In one embodiment, the at least one conduit is a tube with a longitudinal axis and a concave depression and the air inlet comprises an aperture in the depression lying in a plane inclined toward the longitudinal axis and toward the tank end of the at least one conduit.
In a further embodiment, the at least one conduit comprises an annular wall, the air inlet is an aperture in the wall, further including a shield attached to the at least one conduit in spaced relation to the wall forming a second chamber there between, the shield having opposing third and fourth ends on opposite sides of the air inlet with the third shield end being attached to the at least one conduit in a region between the air inlet and the at least one conduit second end so that the second chamber is water impervious between the at least one conduit second end and the shield third end.
In a further embodiment, the air inlet is a hole in the at least one conduit. In a further embodiment, the tank has a bottom wall and an annular side wall and at least one tube connected to the fluid inlet and extending medially the fluid inlet and bottom wall to limit the volume of fluid that can enter the first chamber.
In a further embodiment, the tank has a top wall, a bottom wall and an annular side wall forming the first chamber, the tank including an interior wall in the first chamber forming a channel with the side wall, the channel being in fluid communication with the fluid inlet, the channel extending toward the bottom wall to limit the volume of fluid that can enter the first chamber.
In still other embodiments the far end of the conduit can be totally immersed in the fluid because an air inlet in the conduit is spaced a significant distance from the immersing fluid. Furthermore, the tank has means for limiting the fluid drawn into the tank to a predetermined level.
A window may be in the tank side wall for observing the amount of fluid in the tank
BRIEF DESCRIPTION OF THE DRAWINGS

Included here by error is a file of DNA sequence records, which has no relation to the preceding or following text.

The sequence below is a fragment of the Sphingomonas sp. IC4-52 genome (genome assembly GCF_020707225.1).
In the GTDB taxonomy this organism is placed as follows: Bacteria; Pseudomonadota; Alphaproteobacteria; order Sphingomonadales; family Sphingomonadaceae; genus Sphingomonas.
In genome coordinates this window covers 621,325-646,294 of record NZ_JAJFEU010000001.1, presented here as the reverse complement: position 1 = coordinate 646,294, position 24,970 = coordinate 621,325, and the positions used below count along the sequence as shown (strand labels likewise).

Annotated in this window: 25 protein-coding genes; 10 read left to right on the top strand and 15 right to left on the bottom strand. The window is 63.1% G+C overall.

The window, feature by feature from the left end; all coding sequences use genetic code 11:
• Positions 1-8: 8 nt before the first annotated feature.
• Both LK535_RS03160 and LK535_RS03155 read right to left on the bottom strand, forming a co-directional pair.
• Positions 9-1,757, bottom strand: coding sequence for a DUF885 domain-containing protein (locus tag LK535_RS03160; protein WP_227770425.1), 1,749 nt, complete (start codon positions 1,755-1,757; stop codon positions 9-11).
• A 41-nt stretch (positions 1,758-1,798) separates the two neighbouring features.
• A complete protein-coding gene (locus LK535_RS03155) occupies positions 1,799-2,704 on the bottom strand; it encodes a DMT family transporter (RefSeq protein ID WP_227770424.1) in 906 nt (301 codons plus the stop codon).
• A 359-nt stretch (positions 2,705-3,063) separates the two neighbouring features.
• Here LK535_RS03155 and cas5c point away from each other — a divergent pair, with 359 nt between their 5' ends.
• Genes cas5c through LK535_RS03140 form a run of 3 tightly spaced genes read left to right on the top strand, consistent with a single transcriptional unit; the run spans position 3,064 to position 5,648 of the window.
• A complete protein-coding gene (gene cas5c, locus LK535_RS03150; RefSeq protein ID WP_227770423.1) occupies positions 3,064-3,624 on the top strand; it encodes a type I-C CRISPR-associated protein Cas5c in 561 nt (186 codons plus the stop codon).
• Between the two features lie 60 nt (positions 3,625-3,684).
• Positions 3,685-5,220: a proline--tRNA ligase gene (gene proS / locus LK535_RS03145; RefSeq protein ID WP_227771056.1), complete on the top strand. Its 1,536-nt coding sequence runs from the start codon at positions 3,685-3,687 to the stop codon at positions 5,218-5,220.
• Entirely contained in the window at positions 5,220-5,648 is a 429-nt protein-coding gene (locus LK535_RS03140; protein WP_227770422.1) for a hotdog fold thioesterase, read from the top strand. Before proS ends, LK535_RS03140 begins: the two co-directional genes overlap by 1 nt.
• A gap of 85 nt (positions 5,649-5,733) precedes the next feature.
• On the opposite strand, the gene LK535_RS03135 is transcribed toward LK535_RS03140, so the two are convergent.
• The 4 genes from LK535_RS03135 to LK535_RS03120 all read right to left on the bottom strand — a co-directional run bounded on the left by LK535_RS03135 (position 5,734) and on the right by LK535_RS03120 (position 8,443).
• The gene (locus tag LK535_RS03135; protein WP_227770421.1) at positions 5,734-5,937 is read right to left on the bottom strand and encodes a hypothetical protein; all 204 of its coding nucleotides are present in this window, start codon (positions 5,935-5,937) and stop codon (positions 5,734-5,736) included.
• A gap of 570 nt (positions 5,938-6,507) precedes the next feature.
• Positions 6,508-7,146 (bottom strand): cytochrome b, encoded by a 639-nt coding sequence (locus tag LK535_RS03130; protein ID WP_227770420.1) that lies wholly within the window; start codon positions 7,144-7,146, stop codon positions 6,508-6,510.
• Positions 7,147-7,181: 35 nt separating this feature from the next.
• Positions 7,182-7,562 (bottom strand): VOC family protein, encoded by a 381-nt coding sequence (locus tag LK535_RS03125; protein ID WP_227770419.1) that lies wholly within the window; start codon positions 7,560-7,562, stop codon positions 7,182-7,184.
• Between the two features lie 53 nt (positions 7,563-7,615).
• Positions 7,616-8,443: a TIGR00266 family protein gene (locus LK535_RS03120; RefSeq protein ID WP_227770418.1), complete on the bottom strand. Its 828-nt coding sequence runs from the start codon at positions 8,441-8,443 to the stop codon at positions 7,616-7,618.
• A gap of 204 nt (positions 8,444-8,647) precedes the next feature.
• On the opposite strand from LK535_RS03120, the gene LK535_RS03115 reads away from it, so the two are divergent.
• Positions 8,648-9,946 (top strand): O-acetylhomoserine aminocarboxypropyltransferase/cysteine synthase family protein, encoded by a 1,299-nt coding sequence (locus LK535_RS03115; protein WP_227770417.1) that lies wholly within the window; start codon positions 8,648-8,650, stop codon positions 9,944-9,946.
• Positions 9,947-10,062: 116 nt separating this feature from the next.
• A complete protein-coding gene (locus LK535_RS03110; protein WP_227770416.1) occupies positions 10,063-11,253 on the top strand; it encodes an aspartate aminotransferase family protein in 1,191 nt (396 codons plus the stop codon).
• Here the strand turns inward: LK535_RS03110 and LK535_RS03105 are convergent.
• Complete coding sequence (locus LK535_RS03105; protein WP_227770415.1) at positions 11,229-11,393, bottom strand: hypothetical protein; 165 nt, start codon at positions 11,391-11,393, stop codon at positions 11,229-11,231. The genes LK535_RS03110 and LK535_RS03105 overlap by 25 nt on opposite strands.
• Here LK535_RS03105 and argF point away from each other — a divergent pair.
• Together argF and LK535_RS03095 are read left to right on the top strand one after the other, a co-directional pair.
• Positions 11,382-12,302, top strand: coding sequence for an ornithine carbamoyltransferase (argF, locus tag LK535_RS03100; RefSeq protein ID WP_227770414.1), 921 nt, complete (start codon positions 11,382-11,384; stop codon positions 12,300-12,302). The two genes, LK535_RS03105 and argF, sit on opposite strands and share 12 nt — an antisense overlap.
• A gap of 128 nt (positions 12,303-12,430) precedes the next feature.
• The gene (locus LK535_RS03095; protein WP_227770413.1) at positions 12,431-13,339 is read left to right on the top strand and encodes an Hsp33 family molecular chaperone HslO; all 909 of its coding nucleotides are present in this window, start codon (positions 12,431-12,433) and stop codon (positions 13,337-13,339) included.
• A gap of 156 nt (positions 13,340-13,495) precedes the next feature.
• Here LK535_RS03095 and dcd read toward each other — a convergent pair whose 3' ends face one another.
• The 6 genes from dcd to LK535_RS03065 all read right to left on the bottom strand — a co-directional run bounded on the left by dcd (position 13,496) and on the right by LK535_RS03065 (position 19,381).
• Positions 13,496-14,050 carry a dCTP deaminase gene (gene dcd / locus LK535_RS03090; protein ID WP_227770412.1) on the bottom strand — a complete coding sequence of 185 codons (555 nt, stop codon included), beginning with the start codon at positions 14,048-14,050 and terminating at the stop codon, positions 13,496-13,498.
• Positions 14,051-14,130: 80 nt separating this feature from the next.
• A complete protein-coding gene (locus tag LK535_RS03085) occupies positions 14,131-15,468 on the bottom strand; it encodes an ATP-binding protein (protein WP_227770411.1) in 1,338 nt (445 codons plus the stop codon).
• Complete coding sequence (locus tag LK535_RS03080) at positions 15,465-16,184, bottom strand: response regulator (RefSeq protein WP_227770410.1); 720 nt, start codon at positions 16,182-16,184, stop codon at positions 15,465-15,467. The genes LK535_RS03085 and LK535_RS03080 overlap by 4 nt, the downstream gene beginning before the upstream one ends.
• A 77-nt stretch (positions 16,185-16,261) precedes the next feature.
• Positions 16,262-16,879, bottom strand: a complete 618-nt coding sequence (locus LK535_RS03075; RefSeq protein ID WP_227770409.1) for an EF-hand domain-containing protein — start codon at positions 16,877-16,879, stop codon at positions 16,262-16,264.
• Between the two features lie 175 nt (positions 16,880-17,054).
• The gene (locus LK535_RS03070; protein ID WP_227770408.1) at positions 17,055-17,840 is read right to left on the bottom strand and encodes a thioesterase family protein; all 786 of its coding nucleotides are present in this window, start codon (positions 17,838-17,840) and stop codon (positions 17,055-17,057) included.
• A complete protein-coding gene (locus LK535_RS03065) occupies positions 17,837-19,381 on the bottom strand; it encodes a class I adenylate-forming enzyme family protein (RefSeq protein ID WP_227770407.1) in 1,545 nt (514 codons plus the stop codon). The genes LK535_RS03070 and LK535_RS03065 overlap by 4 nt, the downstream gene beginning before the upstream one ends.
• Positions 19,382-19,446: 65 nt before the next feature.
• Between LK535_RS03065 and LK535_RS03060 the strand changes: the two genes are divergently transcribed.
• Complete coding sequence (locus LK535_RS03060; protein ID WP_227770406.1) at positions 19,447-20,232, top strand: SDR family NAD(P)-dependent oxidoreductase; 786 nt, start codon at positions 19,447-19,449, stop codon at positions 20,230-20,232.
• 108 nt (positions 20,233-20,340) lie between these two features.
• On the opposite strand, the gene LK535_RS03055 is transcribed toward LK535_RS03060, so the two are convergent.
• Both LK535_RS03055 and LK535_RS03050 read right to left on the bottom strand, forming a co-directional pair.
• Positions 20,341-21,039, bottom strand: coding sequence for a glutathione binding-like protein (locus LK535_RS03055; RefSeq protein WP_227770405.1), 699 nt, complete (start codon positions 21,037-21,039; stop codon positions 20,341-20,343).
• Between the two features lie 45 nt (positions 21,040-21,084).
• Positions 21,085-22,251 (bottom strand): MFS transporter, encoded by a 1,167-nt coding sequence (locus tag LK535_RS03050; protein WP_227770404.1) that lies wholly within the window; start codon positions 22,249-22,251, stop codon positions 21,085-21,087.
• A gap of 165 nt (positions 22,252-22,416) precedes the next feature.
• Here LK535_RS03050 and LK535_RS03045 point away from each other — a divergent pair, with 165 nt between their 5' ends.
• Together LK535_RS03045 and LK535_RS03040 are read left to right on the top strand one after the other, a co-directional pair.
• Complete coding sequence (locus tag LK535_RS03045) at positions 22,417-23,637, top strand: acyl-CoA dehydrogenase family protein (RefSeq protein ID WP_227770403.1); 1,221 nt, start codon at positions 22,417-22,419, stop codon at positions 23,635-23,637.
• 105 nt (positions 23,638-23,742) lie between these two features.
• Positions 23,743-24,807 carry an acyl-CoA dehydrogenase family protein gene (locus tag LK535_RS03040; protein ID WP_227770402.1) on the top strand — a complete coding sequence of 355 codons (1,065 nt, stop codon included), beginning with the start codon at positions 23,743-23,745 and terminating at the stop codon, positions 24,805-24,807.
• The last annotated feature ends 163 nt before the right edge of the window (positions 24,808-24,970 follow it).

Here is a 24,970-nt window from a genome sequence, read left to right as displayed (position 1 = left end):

The above brief description as well as other objects, features and advantages of the present invention will be more fully appreciated by reference to the following detailed description of presently preferred but nonetheless illustrative embodiments in accordance with the present invention when taken in conjunction with the accompanying drawings, wherein:
FIG. 1 is an elevation sectional view of an apparatus according to an embodiment of the present invention;
FIG. 2 is a more detailed, fragmented, sectional, and elevational view of the inlet conduit and tube of the apparatus of FIG. 1;
FIGS. 3, 4 and 5 are views similar to the view of FIG. 2 showing different embodiments;
FIG. 6 is a fragmented view of further embodiments of the inlet conduit for use with the apparatus of the present invention;
FIG. 7 is an elevational, sectional view of an apparatus according to a further embodiment of the present invention;
FIG. 8 is an end view of a clamp and portion of the inlet pipe of a further embodiment;
FIG. 9 is a top plan view of the clamp and portion of the inlet pipe of FIG. 8; and
FIG. 10 is a side, elevational, sectional, and fragmented view of the embodiment of FIG. 9 taken along line 9--9.
DETAILED DESCRIPTION OF THE PREFERRED EMBODIMENTS
Referring to FIG. 1, wet attachment apparatus 2 for vacuum cleaners comprises a tank 4 having a circular cylindrical side wall 6, a bottom wall 8, and a top wall 10. The tank has an interior chamber 12. Inside the chamber 12 is a wall 14 which may extend across the chamber 12 or may be semi-circular pipe forming a channel 16. The wall 14 depends from the top wall 10 or, in the alternative, may depend from a further top wall (not shown) inside the chamber. The channel 16 is open at the bottom 18 in a direction toward bottom wall 8.
The side wall 6 has two openings 20. The openings are near the channel closed top 22 or may be at the top of the channel 16. Two hoses 24 are secured in the openings 20, one hose in each opening. It will be appreciated that other embodiments may use a different number of hoses, including the use of just a single hose, The hoses 20 may be any conventional fluid hose as known in this art, and preferably are flexible, but may also be rigid plastic tubes, as also known in this art. The hoses terminate at distal ends 26.
A tube 28, preferably having a 1/2 inch (1.3 cm) internal diameter, is attached to end 26 of each hose, one tube being shown. The tube 28 may have other diameters according to a given implementation as will be described. Tube 28 may be made of copper, plastic, or other materials. An aperture 30 is in tube 28 in fluid communication with the tube's hollow internal core.
An opening 32 is in the tank top wall 10. A vacuum cleaner inlet nozzle 34 is attached to the top wall 10 coupled to the opening 32. An optional fluid deflector screen 36 may be in the opening 32 near the top wall 10. A conventional vacuum cleaner hose 38 is attached to the nozzle 34 for applying a vacuum to the chamber 12. The hose 38 draws air from the interior of the tank in chamber 12 in direction 40. This causes air to flow through the hoses 24 into the chamber 12 in direction 42 through the openings 20. The deflector screen 36 prevents water or other fluids drawn into the chamber 12 from being drawn out of the chamber 12 into the vacuum cleaner hose 38 attached to the nozzle 34.